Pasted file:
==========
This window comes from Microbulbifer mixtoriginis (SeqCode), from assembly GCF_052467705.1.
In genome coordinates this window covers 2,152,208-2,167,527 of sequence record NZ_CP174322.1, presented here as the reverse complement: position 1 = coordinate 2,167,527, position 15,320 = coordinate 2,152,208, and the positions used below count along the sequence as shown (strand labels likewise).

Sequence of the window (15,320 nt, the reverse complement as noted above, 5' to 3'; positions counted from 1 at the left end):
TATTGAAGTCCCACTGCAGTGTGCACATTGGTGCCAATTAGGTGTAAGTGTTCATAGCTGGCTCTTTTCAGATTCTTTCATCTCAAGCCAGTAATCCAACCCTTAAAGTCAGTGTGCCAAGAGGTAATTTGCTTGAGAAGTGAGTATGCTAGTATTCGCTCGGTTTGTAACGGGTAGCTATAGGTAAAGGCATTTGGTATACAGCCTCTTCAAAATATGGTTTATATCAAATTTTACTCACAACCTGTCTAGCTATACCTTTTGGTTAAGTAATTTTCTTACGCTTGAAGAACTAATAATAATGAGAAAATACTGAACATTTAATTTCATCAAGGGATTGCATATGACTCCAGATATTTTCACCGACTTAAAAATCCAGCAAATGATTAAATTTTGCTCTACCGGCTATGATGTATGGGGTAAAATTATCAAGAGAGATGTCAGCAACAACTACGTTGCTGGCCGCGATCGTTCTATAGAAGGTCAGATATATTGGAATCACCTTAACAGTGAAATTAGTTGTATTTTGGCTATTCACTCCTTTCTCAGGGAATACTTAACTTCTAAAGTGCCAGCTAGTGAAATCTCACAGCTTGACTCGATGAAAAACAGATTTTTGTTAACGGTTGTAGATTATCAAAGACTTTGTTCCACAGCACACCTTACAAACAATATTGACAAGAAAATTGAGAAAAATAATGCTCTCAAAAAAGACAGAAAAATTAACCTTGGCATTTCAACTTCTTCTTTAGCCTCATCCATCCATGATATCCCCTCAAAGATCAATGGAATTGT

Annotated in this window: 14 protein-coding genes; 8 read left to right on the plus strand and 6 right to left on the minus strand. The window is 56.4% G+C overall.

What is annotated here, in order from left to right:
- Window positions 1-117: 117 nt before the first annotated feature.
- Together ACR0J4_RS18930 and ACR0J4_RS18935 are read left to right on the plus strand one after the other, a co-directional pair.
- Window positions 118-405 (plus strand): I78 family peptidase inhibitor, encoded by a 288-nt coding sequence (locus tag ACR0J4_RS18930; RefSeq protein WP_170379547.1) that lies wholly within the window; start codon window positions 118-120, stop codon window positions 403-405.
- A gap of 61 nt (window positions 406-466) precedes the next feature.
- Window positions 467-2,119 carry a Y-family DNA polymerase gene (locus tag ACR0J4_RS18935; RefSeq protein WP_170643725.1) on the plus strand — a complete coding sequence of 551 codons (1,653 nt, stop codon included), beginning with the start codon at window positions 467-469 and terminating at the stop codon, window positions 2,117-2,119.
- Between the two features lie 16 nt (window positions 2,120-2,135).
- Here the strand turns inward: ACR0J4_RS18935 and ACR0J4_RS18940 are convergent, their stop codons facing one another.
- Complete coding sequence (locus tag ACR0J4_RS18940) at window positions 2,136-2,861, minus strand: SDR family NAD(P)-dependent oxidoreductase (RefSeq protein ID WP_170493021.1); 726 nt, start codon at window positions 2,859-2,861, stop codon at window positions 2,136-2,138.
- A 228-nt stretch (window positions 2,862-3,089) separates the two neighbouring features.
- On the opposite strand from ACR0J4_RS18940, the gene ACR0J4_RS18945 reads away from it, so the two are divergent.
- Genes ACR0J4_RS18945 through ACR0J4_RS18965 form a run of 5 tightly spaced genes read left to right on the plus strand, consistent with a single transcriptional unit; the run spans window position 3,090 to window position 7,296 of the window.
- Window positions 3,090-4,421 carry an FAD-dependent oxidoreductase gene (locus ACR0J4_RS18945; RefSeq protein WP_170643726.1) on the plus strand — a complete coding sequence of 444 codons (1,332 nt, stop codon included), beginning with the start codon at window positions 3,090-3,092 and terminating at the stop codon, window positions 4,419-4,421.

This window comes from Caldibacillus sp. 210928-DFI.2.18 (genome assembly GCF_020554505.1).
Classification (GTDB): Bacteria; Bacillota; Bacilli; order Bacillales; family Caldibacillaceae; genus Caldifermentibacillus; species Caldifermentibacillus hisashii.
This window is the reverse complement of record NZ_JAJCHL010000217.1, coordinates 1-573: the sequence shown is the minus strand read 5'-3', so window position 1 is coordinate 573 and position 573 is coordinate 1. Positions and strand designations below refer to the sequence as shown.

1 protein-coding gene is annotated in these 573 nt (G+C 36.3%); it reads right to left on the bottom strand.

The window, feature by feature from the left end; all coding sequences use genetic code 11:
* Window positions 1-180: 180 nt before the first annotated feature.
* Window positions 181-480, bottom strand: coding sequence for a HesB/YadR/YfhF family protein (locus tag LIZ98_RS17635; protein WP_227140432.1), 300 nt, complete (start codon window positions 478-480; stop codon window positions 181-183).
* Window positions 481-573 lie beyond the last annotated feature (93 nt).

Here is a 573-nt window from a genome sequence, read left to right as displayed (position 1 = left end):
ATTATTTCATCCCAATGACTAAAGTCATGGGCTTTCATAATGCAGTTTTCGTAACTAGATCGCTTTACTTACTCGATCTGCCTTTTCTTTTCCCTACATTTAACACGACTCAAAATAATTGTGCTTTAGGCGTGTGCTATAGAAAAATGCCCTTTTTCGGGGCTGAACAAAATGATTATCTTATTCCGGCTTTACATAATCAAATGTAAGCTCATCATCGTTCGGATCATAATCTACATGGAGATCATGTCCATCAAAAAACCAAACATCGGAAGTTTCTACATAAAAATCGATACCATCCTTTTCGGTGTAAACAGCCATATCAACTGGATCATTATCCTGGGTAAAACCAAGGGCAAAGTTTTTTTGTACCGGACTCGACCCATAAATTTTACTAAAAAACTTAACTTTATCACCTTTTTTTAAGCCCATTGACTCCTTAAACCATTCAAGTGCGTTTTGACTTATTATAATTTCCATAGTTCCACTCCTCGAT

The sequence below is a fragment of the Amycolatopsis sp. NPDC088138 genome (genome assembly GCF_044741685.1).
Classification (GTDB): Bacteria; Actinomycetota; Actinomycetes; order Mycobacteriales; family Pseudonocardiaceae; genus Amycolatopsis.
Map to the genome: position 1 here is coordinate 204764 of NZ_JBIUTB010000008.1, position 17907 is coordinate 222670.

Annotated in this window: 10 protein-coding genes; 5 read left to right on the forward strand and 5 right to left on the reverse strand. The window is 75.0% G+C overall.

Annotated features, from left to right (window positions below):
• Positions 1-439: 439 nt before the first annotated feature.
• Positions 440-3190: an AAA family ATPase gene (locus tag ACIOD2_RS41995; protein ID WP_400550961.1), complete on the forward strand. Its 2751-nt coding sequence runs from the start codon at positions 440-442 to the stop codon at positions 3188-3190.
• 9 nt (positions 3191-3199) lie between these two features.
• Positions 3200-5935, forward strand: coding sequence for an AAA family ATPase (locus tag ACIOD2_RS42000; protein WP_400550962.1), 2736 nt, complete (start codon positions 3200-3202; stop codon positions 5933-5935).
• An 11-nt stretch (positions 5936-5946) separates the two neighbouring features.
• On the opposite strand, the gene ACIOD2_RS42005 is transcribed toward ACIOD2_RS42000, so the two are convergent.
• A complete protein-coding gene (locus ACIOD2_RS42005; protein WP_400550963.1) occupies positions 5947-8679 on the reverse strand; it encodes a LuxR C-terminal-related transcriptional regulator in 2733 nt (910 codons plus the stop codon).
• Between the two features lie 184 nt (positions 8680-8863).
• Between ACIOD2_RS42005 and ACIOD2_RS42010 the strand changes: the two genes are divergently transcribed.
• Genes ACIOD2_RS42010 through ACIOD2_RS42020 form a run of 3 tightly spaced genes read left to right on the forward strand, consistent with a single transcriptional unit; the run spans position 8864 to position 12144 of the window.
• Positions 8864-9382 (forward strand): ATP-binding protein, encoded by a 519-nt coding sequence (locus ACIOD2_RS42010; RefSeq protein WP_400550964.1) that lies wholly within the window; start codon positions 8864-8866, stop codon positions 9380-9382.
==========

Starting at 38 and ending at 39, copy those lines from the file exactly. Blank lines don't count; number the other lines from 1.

• An 11-nt stretch (positions 5936-5946) separates the two neighbouring features.
• On the opposite strand, the gene ACIOD2_RS42005 is transcribed toward ACIOD2_RS42000, so the two are convergent.